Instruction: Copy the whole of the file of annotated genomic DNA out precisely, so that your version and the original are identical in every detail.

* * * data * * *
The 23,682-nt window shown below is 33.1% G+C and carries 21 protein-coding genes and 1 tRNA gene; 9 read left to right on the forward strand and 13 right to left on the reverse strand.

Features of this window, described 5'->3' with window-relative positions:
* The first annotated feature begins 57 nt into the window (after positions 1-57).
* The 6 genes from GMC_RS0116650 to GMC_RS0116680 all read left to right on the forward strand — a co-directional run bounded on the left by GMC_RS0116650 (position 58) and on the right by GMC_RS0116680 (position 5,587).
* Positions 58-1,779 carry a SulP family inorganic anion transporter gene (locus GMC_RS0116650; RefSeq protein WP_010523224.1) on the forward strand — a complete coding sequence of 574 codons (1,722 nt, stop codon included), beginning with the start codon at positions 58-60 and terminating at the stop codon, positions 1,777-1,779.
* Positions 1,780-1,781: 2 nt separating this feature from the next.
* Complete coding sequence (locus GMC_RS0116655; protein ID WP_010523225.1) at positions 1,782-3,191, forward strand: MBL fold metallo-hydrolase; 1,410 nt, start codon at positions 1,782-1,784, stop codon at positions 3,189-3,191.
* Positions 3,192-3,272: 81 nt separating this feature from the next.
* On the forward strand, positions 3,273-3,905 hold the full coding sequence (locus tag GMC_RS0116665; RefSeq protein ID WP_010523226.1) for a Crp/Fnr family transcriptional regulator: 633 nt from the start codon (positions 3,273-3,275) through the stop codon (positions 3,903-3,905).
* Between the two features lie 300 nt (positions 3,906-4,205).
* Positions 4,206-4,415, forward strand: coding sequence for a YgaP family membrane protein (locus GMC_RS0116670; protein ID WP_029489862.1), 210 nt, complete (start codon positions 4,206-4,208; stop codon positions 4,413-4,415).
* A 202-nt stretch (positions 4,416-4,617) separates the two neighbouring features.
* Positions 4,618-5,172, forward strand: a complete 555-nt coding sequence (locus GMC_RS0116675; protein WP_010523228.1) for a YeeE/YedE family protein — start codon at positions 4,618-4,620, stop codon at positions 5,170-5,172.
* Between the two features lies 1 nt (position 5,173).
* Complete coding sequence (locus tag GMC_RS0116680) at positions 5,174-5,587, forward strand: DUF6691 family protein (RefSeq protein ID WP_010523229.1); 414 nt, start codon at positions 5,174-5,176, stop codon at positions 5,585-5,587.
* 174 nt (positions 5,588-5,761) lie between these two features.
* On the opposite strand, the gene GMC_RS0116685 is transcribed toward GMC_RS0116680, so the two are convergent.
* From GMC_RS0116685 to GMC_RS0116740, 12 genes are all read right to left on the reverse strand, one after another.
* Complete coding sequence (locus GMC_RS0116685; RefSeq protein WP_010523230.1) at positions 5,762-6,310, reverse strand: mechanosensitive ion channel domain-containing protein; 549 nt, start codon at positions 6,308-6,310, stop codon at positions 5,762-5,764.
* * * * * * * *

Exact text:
The 23,682-nt window shown below is 33.1% G+C and carries 21 protein-coding genes and 1 tRNA gene; 9 read left to right on the forward strand and 13 right to left on the reverse strand.

Features of this window, described 5'->3' with window-relative positions:
* The first annotated feature begins 57 nt into the window (after positions 1-57).
* The 6 genes from GMC_RS0116650 to GMC_RS0116680 all read left to right on the forward strand — a co-directional run bounded on the left by GMC_RS0116650 (position 58) and on the right by GMC_RS0116680 (position 5,587).
* Positions 58-1,779 carry a SulP family inorganic anion transporter gene (locus GMC_RS0116650; RefSeq protein WP_010523224.1) on the forward strand — a complete coding sequence of 574 codons (1,722 nt, stop codon included), beginning with the start codon at positions 58-60 and terminating at the stop codon, positions 1,777-1,779.
* Positions 1,780-1,781: 2 nt separating this feature from the next.
* Complete coding sequence (locus GMC_RS0116655; protein ID WP_010523225.1) at positions 1,782-3,191, forward strand: MBL fold metallo-hydrolase; 1,410 nt, start codon at positions 1,782-1,784, stop codon at positions 3,189-3,191.
* Positions 3,192-3,272: 81 nt separating this feature from the next.
* On the forward strand, positions 3,273-3,905 hold the full coding sequence (locus tag GMC_RS0116665; RefSeq protein ID WP_010523226.1) for a Crp/Fnr family transcriptional regulator: 633 nt from the start codon (positions 3,273-3,275) through the stop codon (positions 3,903-3,905).
* Between the two features lie 300 nt (positions 3,906-4,205).
* Positions 4,206-4,415, forward strand: coding sequence for a YgaP family membrane protein (locus GMC_RS0116670; protein ID WP_029489862.1), 210 nt, complete (start codon positions 4,206-4,208; stop codon positions 4,413-4,415).
* A 202-nt stretch (positions 4,416-4,617) separates the two neighbouring features.
* Positions 4,618-5,172, forward strand: a complete 555-nt coding sequence (locus GMC_RS0116675; protein WP_010523228.1) for a YeeE/YedE family protein — start codon at positions 4,618-4,620, stop codon at positions 5,170-5,172.
* Between the two features lies 1 nt (position 5,173).
* Complete coding sequence (locus tag GMC_RS0116680) at positions 5,174-5,587, forward strand: DUF6691 family protein (RefSeq protein ID WP_010523229.1); 414 nt, start codon at positions 5,174-5,176, stop codon at positions 5,585-5,587.
* 174 nt (positions 5,588-5,761) lie between these two features.
* On the opposite strand, the gene GMC_RS0116685 is transcribed toward GMC_RS0116680, so the two are convergent.
* From GMC_RS0116685 to GMC_RS0116740, 12 genes are all read right to left on the reverse strand, one after another.
* Complete coding sequence (locus GMC_RS0116685; RefSeq protein WP_010523230.1) at positions 5,762-6,310, reverse strand: mechanosensitive ion channel domain-containing protein; 549 nt, start codon at positions 6,308-6,310, stop codon at positions 5,762-5,764.